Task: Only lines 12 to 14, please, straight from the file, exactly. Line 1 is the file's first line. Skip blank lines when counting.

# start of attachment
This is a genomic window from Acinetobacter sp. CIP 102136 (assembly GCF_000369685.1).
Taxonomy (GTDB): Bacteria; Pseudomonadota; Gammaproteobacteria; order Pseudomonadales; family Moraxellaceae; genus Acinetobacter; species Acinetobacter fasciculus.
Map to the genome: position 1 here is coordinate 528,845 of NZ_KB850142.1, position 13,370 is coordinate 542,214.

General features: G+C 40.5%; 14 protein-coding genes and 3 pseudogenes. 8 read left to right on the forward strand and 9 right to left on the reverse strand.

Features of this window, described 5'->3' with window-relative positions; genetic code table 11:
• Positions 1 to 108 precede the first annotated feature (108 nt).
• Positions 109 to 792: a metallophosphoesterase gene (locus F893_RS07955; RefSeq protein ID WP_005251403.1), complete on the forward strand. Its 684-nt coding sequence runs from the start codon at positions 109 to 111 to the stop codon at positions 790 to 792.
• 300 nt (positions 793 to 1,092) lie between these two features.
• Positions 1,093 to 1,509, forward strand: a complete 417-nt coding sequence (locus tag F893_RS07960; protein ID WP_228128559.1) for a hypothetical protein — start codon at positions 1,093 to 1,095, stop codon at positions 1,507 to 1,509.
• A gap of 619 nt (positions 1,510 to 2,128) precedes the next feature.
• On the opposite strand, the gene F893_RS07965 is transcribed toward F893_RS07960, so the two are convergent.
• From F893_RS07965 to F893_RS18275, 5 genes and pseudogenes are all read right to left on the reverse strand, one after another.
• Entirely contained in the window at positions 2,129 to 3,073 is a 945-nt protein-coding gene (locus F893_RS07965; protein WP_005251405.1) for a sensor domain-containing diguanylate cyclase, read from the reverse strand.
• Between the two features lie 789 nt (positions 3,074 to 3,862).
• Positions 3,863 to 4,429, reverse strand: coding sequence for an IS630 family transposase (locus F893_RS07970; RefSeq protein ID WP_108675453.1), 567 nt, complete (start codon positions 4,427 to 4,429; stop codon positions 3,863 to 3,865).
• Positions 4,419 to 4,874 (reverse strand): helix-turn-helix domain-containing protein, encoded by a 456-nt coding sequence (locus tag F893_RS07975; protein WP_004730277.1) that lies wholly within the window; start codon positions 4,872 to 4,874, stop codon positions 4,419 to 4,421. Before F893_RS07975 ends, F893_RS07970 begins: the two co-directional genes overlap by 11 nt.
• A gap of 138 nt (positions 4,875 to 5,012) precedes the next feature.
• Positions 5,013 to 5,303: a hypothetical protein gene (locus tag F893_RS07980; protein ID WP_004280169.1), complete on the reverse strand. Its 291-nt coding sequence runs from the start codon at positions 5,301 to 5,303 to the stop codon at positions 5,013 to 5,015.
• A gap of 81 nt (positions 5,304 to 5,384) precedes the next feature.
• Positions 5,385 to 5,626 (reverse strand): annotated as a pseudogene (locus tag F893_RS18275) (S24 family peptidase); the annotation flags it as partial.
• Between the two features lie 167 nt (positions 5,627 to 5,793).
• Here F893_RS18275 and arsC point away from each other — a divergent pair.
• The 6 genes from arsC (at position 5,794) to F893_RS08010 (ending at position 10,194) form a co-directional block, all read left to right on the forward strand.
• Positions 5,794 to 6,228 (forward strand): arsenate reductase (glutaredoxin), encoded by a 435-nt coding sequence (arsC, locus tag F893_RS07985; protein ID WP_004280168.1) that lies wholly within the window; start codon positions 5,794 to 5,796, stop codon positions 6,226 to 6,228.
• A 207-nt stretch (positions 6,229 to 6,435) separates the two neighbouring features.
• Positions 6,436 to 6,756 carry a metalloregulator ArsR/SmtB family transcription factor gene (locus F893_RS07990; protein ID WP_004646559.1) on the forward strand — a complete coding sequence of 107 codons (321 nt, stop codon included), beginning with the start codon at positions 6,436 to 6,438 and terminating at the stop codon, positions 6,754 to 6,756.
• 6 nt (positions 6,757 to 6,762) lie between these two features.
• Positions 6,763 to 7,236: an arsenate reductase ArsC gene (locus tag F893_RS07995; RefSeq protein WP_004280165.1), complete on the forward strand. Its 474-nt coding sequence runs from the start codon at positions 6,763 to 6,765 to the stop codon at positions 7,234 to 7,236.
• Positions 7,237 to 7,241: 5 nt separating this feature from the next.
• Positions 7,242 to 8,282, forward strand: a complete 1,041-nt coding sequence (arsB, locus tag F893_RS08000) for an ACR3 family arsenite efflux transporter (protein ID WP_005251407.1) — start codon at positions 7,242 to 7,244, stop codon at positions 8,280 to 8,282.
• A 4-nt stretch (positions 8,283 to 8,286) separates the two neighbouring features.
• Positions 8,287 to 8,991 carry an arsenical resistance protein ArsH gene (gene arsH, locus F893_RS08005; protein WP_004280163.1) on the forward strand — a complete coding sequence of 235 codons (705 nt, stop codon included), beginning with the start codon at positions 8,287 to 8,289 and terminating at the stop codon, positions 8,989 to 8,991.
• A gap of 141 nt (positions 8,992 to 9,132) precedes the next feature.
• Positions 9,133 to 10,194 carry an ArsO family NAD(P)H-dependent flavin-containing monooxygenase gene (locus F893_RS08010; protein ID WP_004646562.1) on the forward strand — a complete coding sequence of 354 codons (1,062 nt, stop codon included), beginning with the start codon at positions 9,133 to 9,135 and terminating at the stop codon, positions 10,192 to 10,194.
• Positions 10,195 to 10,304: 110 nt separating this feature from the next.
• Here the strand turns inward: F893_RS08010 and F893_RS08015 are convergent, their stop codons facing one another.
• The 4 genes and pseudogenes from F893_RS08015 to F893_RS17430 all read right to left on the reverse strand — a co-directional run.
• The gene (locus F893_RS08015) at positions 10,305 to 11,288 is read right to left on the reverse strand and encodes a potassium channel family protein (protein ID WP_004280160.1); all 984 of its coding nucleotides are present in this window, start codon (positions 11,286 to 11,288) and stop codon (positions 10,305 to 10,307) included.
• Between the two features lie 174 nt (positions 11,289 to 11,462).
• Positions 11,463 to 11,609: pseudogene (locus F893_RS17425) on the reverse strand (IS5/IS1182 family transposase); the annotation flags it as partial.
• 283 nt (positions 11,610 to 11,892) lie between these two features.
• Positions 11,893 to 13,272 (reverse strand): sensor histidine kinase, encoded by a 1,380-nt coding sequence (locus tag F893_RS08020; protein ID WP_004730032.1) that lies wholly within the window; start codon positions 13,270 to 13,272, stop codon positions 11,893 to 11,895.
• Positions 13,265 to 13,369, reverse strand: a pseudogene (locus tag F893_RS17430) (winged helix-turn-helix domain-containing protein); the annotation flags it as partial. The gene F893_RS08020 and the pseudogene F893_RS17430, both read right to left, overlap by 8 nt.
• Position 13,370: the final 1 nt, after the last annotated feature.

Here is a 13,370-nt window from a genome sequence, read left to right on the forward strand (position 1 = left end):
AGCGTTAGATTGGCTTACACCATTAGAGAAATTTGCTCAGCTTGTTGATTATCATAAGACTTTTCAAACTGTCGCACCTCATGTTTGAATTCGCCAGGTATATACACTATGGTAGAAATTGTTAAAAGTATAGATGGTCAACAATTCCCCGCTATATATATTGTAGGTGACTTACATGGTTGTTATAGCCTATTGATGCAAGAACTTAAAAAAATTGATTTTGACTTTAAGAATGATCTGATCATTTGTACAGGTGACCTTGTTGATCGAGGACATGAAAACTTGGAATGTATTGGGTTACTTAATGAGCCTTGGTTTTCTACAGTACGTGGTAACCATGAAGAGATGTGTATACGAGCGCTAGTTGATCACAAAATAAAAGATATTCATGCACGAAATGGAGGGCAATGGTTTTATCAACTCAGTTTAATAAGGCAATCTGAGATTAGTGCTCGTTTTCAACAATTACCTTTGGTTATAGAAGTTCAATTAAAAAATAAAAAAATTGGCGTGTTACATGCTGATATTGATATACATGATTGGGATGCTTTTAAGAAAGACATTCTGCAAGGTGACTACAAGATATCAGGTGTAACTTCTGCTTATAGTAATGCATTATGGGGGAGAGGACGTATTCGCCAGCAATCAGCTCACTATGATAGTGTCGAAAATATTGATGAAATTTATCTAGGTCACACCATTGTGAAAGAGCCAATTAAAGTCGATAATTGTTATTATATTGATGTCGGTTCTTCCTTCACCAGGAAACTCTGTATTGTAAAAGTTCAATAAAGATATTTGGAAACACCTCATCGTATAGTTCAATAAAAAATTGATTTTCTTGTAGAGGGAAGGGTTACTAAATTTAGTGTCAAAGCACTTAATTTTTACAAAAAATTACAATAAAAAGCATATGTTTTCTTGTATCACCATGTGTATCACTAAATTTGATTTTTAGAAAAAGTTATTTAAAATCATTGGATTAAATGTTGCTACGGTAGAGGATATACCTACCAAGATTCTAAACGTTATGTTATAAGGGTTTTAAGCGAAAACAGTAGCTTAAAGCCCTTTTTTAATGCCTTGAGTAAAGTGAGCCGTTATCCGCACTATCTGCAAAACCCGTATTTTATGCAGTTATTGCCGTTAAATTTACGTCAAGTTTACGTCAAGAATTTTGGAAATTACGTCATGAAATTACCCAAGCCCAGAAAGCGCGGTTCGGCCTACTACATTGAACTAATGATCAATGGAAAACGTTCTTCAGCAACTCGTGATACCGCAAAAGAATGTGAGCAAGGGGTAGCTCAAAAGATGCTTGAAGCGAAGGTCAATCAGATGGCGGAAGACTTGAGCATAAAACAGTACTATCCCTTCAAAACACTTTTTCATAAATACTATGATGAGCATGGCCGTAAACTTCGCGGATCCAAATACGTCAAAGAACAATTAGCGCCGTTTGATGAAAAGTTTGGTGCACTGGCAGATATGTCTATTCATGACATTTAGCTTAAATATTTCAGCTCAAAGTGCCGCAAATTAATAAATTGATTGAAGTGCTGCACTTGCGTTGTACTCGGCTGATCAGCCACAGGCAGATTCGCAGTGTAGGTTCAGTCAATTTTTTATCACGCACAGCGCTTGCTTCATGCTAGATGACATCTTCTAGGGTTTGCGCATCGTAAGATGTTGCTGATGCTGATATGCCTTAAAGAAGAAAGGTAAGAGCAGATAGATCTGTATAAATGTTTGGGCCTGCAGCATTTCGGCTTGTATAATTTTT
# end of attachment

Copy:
• From F893_RS07965 to F893_RS18275, 5 genes and pseudogenes are all read right to left on the reverse strand, one after another.
• Entirely contained in the window at positions 2,129 to 3,073 is a 945-nt protein-coding gene (locus F893_RS07965; protein WP_005251405.1) for a sensor domain-containing diguanylate cyclase, read from the reverse strand.
• Between the two features lie 789 nt (positions 3,074 to 3,862).